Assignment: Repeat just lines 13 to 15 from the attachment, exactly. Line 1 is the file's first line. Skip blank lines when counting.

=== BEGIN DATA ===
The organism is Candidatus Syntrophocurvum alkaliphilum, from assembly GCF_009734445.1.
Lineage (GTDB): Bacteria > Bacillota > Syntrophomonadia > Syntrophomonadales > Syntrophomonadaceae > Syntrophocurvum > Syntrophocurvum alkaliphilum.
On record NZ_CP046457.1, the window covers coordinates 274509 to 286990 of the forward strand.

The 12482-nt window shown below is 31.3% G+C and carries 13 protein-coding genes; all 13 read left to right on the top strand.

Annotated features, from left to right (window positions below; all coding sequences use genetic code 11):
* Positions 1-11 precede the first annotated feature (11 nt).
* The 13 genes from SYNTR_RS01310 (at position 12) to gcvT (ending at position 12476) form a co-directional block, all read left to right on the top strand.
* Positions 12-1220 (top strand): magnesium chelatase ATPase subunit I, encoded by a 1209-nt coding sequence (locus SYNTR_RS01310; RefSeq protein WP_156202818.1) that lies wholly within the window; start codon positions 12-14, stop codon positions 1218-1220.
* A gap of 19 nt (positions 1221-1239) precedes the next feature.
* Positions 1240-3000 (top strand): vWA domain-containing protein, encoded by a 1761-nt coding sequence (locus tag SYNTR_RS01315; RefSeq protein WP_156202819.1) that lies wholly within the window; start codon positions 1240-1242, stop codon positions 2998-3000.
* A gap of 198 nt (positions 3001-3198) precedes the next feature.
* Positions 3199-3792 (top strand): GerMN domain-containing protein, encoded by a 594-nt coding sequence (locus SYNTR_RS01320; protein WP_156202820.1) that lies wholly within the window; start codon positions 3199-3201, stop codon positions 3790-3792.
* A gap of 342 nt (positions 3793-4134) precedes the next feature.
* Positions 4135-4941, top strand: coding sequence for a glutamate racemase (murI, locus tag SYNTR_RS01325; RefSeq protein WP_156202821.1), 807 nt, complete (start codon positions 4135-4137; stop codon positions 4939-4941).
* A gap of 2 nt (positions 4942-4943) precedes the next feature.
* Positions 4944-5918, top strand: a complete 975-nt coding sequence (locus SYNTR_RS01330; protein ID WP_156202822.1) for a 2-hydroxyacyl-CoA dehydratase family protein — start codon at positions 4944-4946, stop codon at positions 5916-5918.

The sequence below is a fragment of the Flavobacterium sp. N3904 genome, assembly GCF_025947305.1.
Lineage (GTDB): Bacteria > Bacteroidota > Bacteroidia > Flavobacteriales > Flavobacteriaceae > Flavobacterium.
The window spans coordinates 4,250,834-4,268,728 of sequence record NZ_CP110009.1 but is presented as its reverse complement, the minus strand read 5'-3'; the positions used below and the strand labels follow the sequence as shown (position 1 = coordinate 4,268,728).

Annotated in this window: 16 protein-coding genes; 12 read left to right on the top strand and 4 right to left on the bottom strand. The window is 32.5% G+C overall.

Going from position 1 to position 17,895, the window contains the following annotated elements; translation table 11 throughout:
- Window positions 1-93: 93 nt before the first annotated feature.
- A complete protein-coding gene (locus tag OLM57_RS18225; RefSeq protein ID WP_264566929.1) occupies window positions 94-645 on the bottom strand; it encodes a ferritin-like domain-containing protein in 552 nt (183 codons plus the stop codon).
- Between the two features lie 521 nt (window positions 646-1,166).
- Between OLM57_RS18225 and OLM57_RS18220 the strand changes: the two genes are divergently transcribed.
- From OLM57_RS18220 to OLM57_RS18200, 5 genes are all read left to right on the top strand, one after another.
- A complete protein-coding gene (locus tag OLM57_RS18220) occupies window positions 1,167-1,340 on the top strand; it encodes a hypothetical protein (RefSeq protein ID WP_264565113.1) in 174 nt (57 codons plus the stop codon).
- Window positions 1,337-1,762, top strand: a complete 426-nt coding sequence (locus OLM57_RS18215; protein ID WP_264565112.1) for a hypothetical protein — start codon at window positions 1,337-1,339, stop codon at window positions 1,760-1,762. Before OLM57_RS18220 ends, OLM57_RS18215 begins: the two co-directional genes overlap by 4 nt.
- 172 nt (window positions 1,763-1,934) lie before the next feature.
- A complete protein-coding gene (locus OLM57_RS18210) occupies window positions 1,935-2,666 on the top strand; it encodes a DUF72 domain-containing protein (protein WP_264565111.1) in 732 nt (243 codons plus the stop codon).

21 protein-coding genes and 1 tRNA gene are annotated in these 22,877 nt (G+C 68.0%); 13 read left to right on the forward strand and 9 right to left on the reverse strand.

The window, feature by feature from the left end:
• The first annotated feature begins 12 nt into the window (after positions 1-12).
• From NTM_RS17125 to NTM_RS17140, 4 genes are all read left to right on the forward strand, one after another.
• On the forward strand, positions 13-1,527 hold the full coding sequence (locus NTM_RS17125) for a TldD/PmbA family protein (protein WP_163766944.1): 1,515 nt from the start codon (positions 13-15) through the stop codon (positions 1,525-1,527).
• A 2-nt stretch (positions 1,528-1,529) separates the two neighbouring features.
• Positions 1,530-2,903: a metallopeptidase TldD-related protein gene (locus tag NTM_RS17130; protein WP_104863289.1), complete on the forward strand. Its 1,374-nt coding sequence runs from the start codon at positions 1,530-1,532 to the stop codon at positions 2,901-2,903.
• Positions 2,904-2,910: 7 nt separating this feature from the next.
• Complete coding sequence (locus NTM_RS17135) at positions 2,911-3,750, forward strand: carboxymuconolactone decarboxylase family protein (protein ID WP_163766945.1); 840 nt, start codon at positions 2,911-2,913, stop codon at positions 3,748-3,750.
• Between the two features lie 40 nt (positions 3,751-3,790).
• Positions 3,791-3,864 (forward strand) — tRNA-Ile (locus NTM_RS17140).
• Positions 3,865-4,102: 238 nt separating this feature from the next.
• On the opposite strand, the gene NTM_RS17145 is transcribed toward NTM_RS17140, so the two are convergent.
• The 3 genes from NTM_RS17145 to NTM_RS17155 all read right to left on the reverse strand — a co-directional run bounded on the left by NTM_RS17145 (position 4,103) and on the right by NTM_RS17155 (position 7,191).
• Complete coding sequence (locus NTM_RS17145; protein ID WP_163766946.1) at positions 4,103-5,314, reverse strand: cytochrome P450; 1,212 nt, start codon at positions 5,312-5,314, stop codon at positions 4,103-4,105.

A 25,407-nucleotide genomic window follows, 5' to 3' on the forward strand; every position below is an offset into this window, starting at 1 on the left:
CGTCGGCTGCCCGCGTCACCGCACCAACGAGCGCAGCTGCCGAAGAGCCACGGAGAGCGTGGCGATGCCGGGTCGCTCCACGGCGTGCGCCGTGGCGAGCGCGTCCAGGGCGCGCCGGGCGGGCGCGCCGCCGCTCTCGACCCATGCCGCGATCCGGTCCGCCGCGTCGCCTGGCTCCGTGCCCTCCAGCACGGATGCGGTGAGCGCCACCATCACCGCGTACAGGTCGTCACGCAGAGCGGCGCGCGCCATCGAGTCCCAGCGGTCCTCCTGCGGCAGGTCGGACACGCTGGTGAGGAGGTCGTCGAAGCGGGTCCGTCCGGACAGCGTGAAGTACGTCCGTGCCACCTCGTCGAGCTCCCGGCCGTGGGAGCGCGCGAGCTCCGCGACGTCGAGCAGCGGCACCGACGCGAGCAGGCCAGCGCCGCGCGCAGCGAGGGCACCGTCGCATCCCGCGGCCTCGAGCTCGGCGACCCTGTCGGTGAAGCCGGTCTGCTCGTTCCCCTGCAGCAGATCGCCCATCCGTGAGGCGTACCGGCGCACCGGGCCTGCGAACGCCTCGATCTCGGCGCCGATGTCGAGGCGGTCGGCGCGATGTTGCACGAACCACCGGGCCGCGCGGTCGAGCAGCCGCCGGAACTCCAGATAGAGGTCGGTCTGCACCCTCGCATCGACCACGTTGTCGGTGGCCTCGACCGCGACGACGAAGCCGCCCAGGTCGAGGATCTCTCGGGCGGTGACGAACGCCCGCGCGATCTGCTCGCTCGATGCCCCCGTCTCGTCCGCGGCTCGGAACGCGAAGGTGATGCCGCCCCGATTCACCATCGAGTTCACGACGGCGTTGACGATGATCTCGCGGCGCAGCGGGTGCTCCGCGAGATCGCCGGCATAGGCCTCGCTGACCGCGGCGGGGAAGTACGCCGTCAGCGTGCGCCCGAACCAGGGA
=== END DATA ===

* A gap of 342 nt (positions 3793-4134) precedes the next feature.
* Positions 4135-4941, top strand: coding sequence for a glutamate racemase (murI, locus tag SYNTR_RS01325; RefSeq protein WP_156202821.1), 807 nt, complete (start codon positions 4135-4137; stop codon positions 4939-4941).
* A gap of 2 nt (positions 4942-4943) precedes the next feature.